Leveling the Playing Field


Creating new heroes, designing graded levels of achievement, and establishing broadbanded pay plans are all so important. These techniques provide an environment where money and prestige are spread throughout the organization. Since the employee now knows he can acquire them through a variety of different paths, money and prestige become less of a factor in his decision making. He is free to choose his path based upon his current understanding of his talents and non-talents. He may still make the occasional misstep, but he is much more likely to focus not only toward roles where he excels, but toward roles that bring him lasting satisfaction and roles he yearns to play for a very long time.

On the level playing field, you bear conversations that you never thought you would hear. Conversations like this: “I live my role. I am the best in the company at it. I am making a lot of money doing it. And I am having more of an impact than I ever thought was possible in my life. So I said to my boss, I said, “Your one objective with me is to see to it that I am never promoted again. If you can do that, you have me for your life.”

My Consultancy–Asif J. Mir – Management Consultant–transforms organizations where people have the freedom to be creative, a place that brings out the best in everybody–an open, fair place where people have a sense that what they do matters. For details please visit www.asifjmir.com, and my Lectures.

The New Work of Leaders


Our traditional view of leaders—as special people who set the direction, make key decisions, and energize the troops—is deeply rooted in an individualistic and nonsystematic worldview. Especially in the West, leaders are heroes—great men (and occasionally women) who rise to the fore in times of crisis. So long as such myths prevail, they reinforce a focus on short-term events and charismatic heroes rather than on systematic forces and collective learning.

Leadership in learning organizations centers on subtler and ultimately more important work. In a learning organization, leaders’ roles differ dramatically from that of the charismatic decision-maker. Leaders are designers, teachers, and stewards. These roles require new skills: the ability to build shared vision, to bring to the surface and challenge prevailing mental models, and to foster more systematic patterns of thinking. Leaders are responsible for building organizations where people are continually expanding their capabilities to shape their future—that is, leaders are responsible for learning.

My Consultancy–Asif J. Mir – Management Consultant–transforms organizations where people have the freedom to be creative, a place that brings out the best in everybody–an open, fair place where people have a sense that what they do matters. For details please visit www.asifjmir.com, and my Lectures.

Partnering with Customers


  1. Pick high-visibility, vocal customers as your research partners and test sites. When you succeed together, they’ll spread the word quickly to their peers and pave your way into the market.
  2. As your customer list grows, organize their names and phone numbers by product and geographic area so you can easily provide references keyed to a prospect’s interests.
  3. Gather passive (i.e., written testimonials and quotes from customers to use in your sales materials, ads, and proposals. Remember to use videos.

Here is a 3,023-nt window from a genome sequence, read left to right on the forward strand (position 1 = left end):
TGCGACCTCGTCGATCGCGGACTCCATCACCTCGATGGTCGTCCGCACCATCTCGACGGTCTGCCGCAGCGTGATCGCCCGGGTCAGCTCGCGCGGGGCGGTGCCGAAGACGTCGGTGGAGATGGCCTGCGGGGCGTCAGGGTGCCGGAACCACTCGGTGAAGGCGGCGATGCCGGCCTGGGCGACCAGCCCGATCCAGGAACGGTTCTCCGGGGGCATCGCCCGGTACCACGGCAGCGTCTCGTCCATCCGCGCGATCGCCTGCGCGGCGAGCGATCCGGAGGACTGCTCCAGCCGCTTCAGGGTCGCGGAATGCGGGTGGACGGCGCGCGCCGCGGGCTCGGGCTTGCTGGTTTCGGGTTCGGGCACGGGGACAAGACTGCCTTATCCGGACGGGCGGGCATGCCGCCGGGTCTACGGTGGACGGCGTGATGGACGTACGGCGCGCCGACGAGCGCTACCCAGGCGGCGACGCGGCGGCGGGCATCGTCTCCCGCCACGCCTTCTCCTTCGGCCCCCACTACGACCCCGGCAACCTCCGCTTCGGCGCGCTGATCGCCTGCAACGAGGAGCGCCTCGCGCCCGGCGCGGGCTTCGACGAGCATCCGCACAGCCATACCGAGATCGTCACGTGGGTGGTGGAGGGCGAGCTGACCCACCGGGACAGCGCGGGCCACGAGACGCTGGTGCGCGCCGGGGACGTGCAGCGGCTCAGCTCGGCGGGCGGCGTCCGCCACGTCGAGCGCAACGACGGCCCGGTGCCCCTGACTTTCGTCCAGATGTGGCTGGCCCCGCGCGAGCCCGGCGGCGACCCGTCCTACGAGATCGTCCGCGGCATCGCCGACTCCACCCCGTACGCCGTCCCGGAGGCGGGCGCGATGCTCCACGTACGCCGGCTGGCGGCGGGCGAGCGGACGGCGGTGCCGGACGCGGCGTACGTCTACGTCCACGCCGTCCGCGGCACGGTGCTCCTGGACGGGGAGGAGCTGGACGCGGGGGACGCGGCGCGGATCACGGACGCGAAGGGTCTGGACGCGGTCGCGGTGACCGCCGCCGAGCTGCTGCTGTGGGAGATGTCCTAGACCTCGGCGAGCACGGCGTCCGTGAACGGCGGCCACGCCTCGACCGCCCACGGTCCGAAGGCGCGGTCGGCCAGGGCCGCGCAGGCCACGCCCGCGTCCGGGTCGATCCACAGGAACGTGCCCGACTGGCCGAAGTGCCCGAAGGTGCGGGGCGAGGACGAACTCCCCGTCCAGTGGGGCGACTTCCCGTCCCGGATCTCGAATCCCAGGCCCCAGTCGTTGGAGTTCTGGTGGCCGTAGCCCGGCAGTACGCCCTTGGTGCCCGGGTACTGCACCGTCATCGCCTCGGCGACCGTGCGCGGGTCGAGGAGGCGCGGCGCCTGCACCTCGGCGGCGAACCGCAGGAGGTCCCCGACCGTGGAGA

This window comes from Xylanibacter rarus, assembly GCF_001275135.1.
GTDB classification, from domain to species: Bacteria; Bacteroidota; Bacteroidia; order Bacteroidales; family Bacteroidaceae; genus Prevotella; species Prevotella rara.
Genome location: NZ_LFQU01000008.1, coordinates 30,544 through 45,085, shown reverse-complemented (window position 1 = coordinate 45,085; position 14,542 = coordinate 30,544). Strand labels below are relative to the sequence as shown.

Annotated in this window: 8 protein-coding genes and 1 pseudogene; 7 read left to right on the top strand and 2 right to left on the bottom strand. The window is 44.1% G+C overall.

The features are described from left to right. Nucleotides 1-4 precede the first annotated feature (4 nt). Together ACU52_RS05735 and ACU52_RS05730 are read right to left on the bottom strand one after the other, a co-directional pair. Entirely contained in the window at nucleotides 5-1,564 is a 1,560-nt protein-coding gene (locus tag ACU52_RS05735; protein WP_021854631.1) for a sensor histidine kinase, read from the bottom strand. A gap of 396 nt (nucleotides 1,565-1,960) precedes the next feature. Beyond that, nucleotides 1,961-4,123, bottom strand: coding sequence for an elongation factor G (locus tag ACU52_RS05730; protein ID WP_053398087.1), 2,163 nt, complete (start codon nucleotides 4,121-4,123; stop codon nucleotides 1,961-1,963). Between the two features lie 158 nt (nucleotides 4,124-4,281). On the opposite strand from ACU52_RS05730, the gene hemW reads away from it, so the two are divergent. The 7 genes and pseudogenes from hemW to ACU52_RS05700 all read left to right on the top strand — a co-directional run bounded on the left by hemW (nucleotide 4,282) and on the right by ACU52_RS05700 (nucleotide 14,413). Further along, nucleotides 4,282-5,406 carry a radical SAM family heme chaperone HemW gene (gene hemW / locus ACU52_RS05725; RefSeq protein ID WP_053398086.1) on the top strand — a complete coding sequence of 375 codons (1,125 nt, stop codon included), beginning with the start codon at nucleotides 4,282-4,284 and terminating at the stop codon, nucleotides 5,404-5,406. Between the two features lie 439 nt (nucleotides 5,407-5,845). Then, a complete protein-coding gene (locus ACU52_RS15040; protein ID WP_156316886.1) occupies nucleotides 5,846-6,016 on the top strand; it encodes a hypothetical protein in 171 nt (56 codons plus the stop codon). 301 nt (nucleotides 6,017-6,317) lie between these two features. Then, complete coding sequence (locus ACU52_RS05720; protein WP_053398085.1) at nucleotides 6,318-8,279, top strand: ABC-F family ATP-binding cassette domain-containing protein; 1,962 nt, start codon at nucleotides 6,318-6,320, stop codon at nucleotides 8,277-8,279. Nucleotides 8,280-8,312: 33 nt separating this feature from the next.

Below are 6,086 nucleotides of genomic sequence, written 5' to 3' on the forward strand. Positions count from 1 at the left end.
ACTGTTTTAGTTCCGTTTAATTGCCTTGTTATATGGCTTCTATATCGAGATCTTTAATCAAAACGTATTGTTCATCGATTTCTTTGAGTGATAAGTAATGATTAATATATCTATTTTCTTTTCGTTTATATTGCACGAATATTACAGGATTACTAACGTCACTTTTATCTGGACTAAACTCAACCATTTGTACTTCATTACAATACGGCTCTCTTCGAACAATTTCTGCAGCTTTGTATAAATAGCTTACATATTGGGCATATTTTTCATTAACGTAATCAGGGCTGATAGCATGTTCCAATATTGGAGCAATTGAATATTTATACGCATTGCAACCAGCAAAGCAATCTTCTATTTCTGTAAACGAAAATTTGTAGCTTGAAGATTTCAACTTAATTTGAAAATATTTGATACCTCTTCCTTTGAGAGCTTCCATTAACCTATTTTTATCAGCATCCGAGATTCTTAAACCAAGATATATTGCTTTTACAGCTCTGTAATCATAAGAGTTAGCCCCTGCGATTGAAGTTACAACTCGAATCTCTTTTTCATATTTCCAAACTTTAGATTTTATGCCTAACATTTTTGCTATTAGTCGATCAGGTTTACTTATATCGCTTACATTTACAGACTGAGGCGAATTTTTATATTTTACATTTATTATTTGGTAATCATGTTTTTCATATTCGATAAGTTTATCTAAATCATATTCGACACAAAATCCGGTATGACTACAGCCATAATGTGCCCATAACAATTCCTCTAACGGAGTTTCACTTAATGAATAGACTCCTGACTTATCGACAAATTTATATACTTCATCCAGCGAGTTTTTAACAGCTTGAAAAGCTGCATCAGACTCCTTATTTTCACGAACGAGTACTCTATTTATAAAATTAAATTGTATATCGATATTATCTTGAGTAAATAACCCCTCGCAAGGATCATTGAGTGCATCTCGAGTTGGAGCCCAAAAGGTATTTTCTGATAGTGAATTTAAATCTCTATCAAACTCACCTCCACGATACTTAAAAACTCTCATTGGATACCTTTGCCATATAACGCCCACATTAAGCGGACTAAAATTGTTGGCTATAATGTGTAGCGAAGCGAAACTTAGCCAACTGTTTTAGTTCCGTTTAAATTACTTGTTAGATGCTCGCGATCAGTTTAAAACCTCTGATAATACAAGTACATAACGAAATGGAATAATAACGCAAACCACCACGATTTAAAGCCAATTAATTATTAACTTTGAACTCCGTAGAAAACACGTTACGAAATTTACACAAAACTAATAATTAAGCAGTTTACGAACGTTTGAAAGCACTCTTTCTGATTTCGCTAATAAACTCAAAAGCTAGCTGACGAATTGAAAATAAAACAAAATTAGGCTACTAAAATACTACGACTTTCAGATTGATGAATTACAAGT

4. Use active testimonials with important prospects: Ask two or three present customers to call a prospective one, rather than waiting for the prospect to call them.
  5. Use on-site testimonials. Arrange a tour of customer premises where prospects can see your products performing.
  6. Find customers willing to meet prospects on your turf to endorse you and your products.
  7. Conduct joint presentations with your customers at industry meetings. Coauthor articles to automatically share the limelight with your customers.
  8. Bring your customers together at least once a year to share ideas with each other, give you feedback, critique new product concepts, and have a good time. Invite a few key prospects—they’re likely to come away sold.
  9. Take customers to trade shows and go to theirs. The better you know each other, the more value you both receive.
  10. Treat your customer-partners as heroes. Thank them—and more. For example, feature them in your newsletter, mail them a poster-sized letter signed by all your employees, or send a dozen balloons to their offices.

My Consultancy–Asif J. Mir – Management Consultant–transforms organizations where people have the freedom to be creative, a place that brings out the best in everybody–an open, fair place where people have a sense that what they do matters. For details please visit www.asifjmir.com, Line of Sight

Heroes and Heroines


Heroes and heroines transmit culture by personifying its corporate values. Leaders viewed in this way reinforce the basic values of an organization’s culture by providing role models, symbolizing their organization to the outside world, preserving the organization’s special qualities, setting a standard of performance, motivating employees, and making success attainable and human. Managers who create heroes or heroines foster a set of corporate values that may stabilize the current organization or expedite change.

 

My Consultancy–Asif J. Mir – Management Consultant–transforms organizations where people have the freedom to be creative, a place that brings out the best in everybody–an open, fair place where people have a sense that what they do matters. For details please visit www.asifjmir.com, Line of Sight